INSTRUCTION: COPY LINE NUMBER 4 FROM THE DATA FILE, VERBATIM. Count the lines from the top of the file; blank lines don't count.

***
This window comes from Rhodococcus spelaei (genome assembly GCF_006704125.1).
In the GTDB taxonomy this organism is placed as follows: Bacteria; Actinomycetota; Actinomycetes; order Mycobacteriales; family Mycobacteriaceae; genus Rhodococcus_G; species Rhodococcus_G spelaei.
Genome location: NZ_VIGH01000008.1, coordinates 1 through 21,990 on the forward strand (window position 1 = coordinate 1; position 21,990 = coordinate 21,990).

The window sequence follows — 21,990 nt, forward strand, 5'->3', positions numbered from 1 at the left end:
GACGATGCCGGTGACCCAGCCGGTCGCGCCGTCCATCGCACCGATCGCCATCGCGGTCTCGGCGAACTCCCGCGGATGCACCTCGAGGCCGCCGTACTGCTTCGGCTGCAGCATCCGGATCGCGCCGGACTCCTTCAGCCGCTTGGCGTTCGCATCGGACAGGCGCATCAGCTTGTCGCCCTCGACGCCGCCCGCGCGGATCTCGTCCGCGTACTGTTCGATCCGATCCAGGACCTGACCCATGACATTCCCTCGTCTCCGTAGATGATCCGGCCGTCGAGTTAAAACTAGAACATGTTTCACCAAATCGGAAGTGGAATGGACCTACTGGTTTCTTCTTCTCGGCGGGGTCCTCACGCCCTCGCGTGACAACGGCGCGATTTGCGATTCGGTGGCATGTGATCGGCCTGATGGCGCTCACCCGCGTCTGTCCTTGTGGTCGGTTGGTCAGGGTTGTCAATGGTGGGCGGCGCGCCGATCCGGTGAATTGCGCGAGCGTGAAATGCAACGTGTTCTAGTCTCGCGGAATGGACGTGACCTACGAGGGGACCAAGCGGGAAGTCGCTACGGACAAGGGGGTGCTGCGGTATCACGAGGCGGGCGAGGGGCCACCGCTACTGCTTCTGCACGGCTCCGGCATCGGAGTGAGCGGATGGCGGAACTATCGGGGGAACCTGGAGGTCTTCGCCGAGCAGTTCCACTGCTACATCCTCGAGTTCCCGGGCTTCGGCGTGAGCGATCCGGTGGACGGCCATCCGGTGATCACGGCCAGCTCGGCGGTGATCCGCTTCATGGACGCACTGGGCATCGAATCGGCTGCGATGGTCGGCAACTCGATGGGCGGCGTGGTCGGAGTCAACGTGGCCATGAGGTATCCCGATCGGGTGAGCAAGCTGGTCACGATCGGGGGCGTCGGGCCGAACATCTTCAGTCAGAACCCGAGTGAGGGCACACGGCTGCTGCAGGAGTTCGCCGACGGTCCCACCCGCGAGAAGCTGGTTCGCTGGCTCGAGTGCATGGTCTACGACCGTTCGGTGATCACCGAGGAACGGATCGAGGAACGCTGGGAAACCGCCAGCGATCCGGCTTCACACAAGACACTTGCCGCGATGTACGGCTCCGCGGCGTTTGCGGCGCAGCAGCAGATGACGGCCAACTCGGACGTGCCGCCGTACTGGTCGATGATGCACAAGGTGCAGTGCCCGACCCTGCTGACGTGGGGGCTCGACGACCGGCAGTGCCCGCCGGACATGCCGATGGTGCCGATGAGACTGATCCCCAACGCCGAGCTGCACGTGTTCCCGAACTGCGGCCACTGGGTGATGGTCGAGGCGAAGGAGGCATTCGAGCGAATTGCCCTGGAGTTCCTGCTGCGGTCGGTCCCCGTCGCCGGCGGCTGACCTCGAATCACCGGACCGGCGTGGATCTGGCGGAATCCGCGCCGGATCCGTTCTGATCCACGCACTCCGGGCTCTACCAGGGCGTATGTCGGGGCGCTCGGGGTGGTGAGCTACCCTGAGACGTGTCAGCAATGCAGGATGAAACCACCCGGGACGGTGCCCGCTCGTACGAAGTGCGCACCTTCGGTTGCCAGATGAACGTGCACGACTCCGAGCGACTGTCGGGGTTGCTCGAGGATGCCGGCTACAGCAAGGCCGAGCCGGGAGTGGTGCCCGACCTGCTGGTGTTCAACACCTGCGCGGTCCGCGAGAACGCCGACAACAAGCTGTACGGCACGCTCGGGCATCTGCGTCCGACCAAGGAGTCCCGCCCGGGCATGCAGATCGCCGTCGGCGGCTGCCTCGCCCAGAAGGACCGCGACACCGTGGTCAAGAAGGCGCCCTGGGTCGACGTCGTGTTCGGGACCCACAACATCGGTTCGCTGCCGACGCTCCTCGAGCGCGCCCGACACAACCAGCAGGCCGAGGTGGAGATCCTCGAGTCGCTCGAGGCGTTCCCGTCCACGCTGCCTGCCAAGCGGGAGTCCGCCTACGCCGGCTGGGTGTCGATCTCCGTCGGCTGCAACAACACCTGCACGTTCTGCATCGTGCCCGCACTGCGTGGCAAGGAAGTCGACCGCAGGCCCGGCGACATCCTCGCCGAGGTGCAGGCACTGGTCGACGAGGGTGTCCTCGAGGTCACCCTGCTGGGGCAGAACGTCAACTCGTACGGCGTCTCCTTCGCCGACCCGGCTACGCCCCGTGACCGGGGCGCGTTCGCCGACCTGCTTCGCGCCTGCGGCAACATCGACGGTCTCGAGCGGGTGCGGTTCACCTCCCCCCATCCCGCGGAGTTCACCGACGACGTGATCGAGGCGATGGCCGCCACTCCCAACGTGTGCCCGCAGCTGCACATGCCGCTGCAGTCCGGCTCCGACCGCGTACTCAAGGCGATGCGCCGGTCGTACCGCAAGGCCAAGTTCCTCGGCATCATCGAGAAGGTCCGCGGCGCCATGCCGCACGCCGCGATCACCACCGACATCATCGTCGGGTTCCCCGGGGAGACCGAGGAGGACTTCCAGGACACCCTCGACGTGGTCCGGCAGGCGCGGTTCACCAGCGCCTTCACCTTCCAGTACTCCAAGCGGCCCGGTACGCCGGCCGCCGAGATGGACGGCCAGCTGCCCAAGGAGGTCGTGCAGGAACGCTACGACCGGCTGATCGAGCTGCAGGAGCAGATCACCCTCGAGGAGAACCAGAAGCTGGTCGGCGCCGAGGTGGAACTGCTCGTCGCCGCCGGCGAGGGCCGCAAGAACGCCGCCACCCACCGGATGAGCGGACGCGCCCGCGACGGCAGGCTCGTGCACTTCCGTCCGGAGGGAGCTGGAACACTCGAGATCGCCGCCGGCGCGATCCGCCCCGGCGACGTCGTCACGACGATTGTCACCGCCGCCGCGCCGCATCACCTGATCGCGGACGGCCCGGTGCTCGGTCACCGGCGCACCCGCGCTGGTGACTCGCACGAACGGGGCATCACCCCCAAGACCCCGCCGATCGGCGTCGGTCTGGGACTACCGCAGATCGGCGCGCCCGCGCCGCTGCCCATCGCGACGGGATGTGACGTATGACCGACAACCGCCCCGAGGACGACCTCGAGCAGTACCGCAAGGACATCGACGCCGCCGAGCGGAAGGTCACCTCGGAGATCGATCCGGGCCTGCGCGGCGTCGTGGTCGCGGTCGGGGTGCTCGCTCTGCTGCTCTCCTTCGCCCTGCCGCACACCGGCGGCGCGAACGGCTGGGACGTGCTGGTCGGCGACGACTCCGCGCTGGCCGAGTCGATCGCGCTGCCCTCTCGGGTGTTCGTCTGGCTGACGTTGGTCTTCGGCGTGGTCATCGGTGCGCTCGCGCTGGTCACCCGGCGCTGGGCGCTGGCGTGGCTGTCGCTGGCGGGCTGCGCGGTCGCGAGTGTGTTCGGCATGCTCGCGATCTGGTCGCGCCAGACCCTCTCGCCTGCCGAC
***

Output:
The window sequence follows — 21,990 nt, forward strand, 5'->3', positions numbered from 1 at the left end: